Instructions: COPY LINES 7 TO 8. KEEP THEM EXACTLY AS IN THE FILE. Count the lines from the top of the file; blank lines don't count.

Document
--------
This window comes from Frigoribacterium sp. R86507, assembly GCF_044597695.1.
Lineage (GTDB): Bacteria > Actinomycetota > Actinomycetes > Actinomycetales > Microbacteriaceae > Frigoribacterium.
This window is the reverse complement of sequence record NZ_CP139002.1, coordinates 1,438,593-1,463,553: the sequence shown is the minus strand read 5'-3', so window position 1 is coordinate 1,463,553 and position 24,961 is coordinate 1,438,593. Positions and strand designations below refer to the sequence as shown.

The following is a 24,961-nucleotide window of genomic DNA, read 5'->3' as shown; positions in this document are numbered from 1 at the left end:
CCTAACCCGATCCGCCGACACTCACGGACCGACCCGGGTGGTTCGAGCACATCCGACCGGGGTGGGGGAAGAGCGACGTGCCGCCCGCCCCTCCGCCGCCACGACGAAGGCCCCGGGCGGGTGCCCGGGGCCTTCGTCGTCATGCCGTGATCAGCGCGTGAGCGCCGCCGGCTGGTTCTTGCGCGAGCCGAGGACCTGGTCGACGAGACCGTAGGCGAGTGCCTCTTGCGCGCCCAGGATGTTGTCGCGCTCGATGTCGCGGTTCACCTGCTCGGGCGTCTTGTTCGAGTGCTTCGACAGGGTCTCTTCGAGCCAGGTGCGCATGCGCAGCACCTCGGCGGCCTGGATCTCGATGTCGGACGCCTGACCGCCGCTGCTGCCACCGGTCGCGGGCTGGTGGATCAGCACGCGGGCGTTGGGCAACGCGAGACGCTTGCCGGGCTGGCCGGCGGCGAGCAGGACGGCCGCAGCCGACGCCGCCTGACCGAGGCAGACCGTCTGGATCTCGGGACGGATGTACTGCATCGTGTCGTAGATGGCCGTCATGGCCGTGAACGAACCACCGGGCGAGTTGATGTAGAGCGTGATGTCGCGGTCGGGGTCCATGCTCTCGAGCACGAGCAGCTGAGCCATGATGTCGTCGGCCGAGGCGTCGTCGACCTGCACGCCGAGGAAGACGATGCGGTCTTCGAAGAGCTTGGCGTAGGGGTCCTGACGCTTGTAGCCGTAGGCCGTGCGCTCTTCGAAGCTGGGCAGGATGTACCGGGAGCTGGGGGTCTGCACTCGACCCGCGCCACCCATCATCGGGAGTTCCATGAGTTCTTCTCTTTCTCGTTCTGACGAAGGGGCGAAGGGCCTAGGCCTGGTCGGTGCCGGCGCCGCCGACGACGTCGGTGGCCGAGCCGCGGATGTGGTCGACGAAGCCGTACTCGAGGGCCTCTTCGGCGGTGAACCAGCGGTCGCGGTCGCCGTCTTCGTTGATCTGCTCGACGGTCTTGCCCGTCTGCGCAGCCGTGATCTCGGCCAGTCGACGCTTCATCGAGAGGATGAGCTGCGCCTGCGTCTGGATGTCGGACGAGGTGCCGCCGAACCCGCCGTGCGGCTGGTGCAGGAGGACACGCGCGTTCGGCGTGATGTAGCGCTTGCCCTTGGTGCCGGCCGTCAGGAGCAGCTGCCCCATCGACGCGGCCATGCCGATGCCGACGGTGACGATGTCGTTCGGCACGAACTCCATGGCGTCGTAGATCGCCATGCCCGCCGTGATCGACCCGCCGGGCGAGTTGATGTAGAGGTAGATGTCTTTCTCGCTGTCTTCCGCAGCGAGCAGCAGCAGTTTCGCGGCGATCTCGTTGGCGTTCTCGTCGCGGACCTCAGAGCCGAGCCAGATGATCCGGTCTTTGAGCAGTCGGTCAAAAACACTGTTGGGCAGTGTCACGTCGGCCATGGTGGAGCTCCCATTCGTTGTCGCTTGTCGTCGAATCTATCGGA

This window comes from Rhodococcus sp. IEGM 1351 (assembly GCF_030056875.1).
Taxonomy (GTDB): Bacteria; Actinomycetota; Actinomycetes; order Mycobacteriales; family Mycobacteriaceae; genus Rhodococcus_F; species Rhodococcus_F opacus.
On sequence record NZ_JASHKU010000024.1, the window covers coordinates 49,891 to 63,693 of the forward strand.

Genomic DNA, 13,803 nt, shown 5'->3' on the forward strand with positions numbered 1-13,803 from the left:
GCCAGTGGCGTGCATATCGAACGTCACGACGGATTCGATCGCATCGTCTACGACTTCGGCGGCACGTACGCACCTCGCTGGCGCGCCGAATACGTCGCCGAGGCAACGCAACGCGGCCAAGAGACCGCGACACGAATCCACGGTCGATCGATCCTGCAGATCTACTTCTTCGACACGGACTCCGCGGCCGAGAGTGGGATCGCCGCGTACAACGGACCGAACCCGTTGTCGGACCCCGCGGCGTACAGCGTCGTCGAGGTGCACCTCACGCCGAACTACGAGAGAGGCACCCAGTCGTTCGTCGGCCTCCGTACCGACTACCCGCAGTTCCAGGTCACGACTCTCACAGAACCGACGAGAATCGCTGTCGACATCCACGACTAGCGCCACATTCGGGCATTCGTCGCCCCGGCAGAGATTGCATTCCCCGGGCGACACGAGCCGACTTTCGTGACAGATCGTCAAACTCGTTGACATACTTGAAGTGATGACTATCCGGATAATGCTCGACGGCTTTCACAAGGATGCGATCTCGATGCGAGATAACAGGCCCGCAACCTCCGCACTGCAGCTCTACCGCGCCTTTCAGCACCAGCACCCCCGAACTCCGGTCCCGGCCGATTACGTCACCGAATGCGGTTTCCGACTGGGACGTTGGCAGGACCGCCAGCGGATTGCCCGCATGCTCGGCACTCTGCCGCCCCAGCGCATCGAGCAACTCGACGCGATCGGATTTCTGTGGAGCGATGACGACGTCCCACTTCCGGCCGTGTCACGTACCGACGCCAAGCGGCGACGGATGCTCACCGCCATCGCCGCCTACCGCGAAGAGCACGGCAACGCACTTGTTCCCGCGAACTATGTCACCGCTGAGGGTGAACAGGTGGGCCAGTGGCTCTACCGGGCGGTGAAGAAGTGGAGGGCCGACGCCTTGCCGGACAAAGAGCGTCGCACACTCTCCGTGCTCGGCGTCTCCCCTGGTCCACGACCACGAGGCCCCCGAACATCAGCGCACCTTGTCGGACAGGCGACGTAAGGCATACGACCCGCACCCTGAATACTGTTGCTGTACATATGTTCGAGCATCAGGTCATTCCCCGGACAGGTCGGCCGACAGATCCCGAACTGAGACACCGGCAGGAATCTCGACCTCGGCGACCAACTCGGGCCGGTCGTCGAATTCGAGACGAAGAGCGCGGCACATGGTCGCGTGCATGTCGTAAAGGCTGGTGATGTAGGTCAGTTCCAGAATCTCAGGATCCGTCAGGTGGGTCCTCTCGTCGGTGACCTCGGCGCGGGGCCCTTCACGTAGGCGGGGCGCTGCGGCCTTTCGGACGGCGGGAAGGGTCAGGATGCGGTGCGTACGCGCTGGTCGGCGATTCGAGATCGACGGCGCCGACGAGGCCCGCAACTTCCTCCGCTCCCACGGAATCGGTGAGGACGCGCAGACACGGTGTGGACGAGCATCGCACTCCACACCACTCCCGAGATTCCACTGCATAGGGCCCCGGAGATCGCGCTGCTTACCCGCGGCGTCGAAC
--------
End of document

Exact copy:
Taxonomy (GTDB): Bacteria; Actinomycetota; Actinomycetes; order Mycobacteriales; family Mycobacteriaceae; genus Rhodococcus_F; species Rhodococcus_F opacus.
On sequence record NZ_JASHKU010000024.1, the window covers coordinates 49,891 to 63,693 of the forward strand.